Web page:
Therapy is my profession and I find people both fascinating and complicated. Some may feel hesitant to enter counseling because of their unfamiliarity with the process. What goes on in a therapy session? The process may vary depending on the type of help solicited (psychologist, psychiatrist, mental health counselor, nurse practitioner etc.) but the goal of improving mental health is the same. To begin with, it is essential that the patient feel comfortable and trust the provider's intentions. Sometimes, personalities do not mesh well or the patient discovers they would rather confide in a male or female counselor. If the trust relationship does not happen, it is time to move on to a new provider. Once trust is established, life change is possible.
In essence, when someone comes into my office, the therapy process starts with me seeking to understand the person and their issues. After the issues and problems are clearly identified, a game plan is developed to meet the goals of the person seeking help. For example, if a person struggles with anxiety or depression the obvious goal would be to manage it and learn strategies to cope more effectively with those negative emotions. Sometimes people enter therapy because they're having trouble communicating or resolving conflict with their spouse. Again, part of the process involves giving them tools to change their communication patterns and learning new approaches to resolve conflict. Therapy is not just about listening, although active listening is a significant component, more importantly it's about providing specific and effective techniques to improve relationships and emotional well-being. Sometimes when people enter therapy with great resistance, cynicism, and negativity or are confidant that the problem lies with others, the process is more difficult and conflictual. The best way to overcome this reluctance is for that person to talk to someone they respect who has gone through therapy and achieved positive results.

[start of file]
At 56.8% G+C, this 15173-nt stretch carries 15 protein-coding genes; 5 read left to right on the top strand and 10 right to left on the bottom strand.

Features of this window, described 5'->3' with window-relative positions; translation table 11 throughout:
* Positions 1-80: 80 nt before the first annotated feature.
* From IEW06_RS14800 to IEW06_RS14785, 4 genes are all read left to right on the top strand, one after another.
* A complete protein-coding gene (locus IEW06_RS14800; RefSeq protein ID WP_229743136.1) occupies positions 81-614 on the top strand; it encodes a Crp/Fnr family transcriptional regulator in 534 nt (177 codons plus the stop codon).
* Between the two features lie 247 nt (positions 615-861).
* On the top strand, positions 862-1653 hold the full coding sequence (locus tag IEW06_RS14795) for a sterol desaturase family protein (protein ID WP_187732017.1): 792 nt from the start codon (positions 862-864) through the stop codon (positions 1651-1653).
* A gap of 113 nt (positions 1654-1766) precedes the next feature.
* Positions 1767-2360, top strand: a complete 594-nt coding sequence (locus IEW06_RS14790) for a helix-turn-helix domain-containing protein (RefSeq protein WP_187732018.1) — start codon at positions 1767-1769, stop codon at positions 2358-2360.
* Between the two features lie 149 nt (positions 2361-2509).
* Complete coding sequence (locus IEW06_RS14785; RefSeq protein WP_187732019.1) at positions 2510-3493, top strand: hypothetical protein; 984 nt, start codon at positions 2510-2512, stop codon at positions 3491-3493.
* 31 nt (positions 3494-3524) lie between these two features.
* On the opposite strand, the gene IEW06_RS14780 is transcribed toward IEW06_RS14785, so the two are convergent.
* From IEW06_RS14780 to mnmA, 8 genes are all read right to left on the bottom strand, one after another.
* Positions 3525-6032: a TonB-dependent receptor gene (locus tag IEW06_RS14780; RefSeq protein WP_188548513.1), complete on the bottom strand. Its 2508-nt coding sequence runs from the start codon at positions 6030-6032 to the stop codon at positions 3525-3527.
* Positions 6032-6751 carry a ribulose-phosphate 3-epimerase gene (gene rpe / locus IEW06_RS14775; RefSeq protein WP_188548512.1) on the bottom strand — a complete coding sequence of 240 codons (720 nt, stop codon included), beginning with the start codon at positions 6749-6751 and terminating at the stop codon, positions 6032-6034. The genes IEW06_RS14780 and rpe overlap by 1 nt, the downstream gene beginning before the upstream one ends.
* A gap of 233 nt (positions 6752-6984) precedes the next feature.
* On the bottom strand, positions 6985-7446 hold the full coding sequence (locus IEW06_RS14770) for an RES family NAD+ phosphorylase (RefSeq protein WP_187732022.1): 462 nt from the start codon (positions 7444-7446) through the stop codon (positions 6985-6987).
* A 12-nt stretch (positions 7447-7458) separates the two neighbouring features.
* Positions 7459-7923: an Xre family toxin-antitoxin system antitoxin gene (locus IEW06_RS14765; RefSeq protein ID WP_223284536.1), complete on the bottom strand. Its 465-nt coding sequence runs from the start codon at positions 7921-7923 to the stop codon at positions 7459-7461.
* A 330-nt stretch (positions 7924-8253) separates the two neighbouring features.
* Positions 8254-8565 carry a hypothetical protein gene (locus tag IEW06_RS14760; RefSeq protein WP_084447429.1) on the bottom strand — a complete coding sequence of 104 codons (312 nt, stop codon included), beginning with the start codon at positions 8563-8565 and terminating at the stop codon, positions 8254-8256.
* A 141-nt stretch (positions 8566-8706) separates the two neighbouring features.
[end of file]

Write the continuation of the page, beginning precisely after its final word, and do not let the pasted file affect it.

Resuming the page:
I have found that when there is conflict in a relationship, there is usually blame on both sides. It may be skewed to one party such as 80%/20% but both parties have contributed in some way. So how do you get a person to accept responsibility for their part of the problem? It requires patience, perseverance, and persuasiveness. Sometimes identifying undeniable behaviors that are destructive to any relationship give the person reason for reflection. Sometimes hearing the other person in the relationship take ownership for some part of the conflict helps to lessen their defensiveness. Next, even when the person takes ownership for their problems, often the person does not want to change. People would rather blame than change. Couples are especially good at identifying their partner's flaws but not their own. The therapist's job is to help the couple or individual realize that life will remain miserable until change occurs. Most couples committed to the process will be able to make positive changes and improve their relationship. However, for some couples the change is ultimately separation or divorce. Unless those individuals commit to learning from their mistakes, they may find themselves dealing with the same problems in future realtionships.
While it is important to be compassionate and sensitive to client's problems, it is equally as critical to be honest and direct when identifying their issues. Many have not heard or chosen to listen to negative feedback from friends and family. Hearing the truth from an objective stranger is difficult, but necessary and impactful. People can and do change when they realize the benefits. A good therapist provides the roadmap for change and the necessary guidance to stay on track. Along the journey the person gains insight, strategies, and eventually resolution or at the very least management of conflict. The path is typically not straight, but the destination is life-changing.